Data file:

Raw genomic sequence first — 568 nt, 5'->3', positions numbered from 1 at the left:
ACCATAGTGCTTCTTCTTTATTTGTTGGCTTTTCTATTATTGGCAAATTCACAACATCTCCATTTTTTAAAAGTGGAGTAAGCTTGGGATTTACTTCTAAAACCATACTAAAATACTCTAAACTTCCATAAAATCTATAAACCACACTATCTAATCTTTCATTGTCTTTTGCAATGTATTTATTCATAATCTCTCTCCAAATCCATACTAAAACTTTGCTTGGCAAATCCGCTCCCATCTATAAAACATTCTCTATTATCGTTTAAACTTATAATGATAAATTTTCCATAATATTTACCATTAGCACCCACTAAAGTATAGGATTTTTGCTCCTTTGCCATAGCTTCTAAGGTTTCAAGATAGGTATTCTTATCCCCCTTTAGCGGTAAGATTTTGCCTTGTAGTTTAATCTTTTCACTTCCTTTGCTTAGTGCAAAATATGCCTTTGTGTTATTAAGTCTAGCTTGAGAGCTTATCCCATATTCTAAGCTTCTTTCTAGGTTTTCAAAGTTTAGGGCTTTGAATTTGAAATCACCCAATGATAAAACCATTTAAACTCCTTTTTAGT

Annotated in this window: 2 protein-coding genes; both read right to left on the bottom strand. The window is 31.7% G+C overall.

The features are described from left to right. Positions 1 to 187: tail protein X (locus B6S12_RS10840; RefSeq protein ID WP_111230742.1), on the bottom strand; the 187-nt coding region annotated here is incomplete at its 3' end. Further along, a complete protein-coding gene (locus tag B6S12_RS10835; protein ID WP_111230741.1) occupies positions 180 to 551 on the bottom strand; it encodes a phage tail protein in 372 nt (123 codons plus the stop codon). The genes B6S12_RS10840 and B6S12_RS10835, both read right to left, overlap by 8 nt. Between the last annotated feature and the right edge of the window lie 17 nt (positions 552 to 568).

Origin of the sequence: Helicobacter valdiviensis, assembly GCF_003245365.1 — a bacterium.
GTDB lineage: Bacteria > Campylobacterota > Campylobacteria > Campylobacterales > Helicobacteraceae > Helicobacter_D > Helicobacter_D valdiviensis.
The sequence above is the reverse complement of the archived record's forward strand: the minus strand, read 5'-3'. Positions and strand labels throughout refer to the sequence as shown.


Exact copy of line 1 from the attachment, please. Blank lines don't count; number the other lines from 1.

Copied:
Raw genomic sequence first — 568 nt, 5'->3', positions numbered from 1 at the left: